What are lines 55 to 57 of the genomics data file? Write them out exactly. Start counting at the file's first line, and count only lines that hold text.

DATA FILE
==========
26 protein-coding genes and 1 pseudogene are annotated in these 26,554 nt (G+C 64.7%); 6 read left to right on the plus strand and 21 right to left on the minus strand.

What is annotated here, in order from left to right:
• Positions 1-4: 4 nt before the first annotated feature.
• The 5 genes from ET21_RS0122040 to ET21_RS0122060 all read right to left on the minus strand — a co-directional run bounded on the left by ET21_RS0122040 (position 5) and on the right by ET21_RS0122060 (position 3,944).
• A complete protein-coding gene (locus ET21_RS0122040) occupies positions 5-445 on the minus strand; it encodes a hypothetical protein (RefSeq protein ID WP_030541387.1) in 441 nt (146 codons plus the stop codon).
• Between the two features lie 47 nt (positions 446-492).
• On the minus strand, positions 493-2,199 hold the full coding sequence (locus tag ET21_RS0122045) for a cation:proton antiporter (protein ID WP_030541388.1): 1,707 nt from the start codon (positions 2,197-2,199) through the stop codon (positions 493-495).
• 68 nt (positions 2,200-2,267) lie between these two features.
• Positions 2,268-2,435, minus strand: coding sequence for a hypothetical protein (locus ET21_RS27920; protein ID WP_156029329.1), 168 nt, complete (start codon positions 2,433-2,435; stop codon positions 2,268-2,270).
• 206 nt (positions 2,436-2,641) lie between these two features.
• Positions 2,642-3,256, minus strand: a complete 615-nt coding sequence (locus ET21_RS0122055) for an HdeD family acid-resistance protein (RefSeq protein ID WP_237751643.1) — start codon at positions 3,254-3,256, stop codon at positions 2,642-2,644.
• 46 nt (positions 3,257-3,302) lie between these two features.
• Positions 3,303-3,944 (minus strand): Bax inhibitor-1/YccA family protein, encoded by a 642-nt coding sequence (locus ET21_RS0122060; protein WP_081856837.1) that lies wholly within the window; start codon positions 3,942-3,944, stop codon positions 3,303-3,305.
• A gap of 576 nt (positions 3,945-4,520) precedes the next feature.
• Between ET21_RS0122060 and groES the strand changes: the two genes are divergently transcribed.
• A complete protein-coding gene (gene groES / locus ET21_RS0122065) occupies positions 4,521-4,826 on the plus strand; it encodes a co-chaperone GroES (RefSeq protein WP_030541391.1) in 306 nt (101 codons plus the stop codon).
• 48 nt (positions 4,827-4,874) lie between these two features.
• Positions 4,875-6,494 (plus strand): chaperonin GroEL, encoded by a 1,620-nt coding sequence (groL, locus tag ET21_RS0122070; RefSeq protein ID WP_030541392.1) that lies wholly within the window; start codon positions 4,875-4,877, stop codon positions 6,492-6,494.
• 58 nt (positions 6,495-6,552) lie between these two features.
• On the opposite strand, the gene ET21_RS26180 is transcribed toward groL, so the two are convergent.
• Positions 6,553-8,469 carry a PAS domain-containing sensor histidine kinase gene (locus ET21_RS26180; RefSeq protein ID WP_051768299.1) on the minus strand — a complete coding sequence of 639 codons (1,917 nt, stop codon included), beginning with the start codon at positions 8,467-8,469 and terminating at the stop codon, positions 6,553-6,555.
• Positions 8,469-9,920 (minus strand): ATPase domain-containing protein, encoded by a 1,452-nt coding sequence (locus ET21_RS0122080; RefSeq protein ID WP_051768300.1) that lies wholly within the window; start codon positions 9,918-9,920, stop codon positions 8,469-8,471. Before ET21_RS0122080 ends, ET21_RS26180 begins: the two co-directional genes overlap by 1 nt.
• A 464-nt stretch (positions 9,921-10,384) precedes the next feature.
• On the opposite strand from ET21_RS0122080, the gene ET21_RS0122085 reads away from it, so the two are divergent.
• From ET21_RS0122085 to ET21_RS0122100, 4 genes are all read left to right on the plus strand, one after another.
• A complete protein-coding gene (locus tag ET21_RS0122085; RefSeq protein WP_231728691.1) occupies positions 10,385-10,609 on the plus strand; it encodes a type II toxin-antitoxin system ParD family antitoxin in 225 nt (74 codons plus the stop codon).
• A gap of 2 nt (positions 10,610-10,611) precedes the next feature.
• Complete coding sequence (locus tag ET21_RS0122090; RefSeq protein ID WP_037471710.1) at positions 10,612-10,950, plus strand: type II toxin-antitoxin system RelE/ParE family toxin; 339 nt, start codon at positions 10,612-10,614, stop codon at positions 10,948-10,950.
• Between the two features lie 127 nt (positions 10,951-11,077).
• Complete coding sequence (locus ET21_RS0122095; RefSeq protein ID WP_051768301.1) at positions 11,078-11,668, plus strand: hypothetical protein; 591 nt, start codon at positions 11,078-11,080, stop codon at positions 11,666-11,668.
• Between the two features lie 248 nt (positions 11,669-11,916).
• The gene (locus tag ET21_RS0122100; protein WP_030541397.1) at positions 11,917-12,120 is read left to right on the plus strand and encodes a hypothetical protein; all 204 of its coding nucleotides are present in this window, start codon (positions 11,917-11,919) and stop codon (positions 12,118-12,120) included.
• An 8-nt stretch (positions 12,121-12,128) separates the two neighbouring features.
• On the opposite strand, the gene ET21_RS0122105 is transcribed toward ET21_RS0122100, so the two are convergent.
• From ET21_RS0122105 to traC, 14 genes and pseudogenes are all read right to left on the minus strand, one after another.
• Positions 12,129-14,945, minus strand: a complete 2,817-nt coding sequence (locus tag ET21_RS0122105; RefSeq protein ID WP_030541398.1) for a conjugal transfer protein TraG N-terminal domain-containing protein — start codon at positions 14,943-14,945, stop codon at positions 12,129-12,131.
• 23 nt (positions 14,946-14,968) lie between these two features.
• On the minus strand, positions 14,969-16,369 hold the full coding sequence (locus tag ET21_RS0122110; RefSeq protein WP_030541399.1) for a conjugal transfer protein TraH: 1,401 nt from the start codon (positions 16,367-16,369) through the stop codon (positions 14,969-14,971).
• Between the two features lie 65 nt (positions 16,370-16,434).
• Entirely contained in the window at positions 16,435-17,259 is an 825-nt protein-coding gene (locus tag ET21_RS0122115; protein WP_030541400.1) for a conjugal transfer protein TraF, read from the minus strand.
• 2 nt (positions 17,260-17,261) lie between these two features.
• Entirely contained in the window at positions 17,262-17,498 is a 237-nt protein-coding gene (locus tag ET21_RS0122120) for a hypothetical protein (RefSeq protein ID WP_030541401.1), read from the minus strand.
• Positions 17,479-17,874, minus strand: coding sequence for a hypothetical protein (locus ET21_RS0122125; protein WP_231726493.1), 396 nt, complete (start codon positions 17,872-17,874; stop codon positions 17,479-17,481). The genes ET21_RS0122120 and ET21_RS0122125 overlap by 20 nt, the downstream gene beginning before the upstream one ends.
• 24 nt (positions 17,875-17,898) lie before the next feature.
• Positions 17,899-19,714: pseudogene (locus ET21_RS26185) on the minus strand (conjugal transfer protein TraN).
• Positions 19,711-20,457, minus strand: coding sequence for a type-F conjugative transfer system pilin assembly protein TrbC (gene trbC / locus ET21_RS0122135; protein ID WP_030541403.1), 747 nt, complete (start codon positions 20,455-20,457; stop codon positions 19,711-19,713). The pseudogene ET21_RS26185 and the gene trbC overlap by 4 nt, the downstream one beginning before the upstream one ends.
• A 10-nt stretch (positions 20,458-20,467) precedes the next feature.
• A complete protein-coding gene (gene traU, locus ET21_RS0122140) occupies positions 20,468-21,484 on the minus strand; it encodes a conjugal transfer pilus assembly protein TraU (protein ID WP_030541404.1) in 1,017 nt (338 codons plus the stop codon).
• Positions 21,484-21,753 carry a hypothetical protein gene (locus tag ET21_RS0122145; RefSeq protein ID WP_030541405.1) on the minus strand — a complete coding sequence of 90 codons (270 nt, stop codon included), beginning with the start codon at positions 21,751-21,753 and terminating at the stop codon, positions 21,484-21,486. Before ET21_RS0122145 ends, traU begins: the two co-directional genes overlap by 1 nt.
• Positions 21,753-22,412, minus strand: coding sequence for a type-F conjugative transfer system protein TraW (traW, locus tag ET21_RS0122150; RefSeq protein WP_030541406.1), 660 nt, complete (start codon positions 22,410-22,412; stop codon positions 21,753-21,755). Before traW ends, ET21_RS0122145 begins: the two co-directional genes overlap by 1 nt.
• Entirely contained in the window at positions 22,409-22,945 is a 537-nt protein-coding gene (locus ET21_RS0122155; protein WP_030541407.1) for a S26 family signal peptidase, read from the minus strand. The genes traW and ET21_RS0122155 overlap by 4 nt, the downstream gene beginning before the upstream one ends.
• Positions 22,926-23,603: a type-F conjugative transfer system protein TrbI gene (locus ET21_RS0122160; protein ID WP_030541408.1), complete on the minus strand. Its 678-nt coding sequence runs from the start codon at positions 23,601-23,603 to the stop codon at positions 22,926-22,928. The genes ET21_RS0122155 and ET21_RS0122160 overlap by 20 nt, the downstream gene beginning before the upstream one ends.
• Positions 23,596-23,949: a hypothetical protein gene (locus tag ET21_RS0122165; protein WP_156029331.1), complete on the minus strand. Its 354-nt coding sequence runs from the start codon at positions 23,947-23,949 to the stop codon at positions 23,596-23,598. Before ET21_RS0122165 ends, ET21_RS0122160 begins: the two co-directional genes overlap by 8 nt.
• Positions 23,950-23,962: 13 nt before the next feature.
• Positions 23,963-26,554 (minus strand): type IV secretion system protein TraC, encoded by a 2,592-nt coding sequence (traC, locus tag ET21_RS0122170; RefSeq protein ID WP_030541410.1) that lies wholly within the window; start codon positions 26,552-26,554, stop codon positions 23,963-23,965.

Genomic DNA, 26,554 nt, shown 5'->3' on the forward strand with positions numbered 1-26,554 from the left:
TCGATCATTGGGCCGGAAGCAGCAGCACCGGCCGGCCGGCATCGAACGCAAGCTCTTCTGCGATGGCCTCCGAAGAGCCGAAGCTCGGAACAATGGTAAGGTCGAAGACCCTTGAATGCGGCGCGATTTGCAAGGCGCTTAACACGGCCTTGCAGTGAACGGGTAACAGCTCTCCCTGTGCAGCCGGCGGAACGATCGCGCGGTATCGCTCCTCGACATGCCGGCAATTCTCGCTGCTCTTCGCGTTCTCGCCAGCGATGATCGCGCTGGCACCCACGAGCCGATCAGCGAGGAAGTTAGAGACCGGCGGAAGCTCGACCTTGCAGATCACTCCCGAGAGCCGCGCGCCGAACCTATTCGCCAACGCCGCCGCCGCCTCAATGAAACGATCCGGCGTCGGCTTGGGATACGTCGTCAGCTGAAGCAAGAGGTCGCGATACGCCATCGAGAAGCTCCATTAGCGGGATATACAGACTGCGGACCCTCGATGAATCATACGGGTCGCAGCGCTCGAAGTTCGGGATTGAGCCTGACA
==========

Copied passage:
• Positions 23,963-26,554 (minus strand): type IV secretion system protein TraC, encoded by a 2,592-nt coding sequence (traC, locus tag ET21_RS0122170; RefSeq protein ID WP_030541410.1) that lies wholly within the window; start codon positions 26,552-26,554, stop codon positions 23,963-23,965.

Genomic DNA, 26,554 nt, shown 5'->3' on the forward strand with positions numbered 1-26,554 from the left:
TCGATCATTGGGCCGGAAGCAGCAGCACCGGCCGGCCGGCATCGAACGCAAGCTCTTCTGCGATGGCCTCCGAAGAGCCGAAGCTCGGAACAATGGTAAGGTCGAAGACCCTTGAATGCGGCGCGATTTGCAAGGCGCTTAACACGGCCTTGCAGTGAACGGGTAACAGCTCTCCCTGTGCAGCCGGCGGAACGATCGCGCGGTATCGCTCCTCGACATGCCGGCAATTCTCGCTGCTCTTCGCGTTCTCGCCAGCGATGATCGCGCTGGCACCCACGAGCCGATCAGCGAGGAAGTTAGAGACCGGCGGAAGCTCGACCTTGCAGATCACTCCCGAGAGCCGCGCGCCGAACCTATTCGCCAACGCCGCCGCCGCCTCAATGAAACGATCCGGCGTCGGCTTGGGATACGTCGTCAGCTGAAGCAAGAGGTCGCGATACGCCATCGAGAAGCTCCATTAGCGGGATATACAGACTGCGGACCCTCGATGAATCATACGGGTCGCAGCGCTCGAAGTTCGGGATTGAGCCTGACA